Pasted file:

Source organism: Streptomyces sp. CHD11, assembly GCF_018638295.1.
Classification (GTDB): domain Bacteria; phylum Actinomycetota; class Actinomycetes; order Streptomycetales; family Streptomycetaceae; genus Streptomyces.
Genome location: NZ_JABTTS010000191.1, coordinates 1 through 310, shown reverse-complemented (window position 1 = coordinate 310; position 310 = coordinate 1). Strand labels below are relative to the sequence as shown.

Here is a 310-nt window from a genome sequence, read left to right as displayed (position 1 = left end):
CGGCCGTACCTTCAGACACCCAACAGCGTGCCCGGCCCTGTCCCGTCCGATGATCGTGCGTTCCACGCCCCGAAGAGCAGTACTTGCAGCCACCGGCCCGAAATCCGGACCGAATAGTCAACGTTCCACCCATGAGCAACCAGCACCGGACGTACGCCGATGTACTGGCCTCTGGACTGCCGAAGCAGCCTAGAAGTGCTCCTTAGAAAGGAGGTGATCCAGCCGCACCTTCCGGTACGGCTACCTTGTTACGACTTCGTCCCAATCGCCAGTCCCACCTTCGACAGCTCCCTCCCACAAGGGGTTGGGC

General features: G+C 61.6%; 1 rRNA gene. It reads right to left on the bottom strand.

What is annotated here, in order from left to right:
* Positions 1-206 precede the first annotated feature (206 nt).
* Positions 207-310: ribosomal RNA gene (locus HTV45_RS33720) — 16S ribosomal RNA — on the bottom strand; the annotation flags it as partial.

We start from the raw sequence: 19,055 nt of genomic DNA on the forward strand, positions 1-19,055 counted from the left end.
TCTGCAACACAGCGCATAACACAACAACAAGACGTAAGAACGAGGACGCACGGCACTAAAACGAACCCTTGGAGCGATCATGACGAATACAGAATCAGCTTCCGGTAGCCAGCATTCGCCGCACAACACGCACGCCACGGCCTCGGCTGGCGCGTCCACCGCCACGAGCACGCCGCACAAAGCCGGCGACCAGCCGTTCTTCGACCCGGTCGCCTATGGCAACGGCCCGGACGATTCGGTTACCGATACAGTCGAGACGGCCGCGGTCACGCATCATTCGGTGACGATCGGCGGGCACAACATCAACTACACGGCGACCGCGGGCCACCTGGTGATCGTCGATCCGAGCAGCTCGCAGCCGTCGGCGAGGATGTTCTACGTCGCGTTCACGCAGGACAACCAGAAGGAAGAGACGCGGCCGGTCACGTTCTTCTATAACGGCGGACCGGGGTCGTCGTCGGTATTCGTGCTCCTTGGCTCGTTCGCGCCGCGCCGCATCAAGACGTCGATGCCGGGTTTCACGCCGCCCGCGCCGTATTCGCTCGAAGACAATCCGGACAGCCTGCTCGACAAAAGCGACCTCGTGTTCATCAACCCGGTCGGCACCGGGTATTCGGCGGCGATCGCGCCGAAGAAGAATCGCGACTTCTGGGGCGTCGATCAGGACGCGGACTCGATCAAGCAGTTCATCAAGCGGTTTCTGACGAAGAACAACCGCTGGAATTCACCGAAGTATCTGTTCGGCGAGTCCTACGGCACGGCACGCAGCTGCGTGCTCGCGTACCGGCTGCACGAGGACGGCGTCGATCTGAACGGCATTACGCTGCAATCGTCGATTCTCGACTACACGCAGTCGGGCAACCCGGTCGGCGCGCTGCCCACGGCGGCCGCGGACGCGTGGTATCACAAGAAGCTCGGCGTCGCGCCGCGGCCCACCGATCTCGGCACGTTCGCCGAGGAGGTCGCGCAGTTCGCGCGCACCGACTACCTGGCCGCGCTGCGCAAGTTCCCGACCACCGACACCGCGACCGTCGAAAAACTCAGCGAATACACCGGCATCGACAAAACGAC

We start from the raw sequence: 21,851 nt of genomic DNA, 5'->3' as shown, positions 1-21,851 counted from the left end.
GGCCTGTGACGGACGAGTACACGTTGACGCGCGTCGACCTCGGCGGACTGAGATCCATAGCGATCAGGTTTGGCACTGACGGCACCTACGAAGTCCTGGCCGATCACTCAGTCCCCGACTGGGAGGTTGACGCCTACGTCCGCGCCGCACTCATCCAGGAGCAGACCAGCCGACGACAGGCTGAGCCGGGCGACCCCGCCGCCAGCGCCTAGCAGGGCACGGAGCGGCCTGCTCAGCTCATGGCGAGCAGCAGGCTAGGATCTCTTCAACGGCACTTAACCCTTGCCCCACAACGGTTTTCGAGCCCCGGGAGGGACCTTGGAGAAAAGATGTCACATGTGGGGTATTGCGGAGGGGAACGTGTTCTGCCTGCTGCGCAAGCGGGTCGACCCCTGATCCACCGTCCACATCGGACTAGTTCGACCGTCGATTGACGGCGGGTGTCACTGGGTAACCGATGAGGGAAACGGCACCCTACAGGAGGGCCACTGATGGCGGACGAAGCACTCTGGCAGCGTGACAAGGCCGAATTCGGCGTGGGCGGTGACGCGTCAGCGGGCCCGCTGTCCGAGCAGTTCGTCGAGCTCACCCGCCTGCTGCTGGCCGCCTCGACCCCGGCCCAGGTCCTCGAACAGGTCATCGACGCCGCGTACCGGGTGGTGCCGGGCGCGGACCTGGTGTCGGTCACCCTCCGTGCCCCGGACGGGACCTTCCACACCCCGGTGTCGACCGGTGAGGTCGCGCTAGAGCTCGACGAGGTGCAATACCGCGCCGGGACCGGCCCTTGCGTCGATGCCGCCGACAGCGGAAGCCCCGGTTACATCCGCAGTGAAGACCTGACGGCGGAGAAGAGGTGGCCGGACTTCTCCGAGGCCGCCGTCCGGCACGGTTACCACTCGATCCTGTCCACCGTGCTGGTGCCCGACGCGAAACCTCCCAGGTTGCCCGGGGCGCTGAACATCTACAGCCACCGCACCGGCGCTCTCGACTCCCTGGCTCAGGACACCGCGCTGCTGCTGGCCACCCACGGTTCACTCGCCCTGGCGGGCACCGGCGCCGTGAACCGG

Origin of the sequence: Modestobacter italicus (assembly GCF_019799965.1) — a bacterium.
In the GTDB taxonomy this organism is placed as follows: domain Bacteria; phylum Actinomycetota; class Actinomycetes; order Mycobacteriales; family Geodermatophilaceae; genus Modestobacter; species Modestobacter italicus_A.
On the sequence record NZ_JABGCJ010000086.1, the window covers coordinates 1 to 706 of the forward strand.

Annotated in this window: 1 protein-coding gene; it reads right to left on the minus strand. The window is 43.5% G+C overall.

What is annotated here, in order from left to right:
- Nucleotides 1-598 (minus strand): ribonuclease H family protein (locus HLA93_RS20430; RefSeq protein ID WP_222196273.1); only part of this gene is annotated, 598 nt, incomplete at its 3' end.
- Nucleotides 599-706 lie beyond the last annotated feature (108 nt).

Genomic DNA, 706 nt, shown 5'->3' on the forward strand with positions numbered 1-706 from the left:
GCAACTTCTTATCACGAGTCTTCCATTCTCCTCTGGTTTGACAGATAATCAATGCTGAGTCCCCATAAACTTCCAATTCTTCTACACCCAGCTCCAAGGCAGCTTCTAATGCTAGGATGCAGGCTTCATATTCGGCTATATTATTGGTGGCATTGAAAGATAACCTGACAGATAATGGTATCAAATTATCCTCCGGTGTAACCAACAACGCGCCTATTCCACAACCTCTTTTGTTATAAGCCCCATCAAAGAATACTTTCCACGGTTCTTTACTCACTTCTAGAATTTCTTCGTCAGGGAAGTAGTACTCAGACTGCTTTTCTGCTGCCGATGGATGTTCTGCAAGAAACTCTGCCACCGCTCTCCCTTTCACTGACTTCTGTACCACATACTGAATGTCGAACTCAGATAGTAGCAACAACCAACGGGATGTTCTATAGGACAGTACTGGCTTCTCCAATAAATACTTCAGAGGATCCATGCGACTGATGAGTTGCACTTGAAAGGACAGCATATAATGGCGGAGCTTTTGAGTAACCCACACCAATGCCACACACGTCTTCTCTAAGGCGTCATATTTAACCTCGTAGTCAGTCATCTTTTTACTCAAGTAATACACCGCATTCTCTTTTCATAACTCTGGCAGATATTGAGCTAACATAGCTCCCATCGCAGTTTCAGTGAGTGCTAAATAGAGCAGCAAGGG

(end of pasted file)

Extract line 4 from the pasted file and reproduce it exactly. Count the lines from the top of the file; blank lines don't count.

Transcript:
Here is a 310-nt window from a genome sequence, read left to right as displayed (position 1 = left end):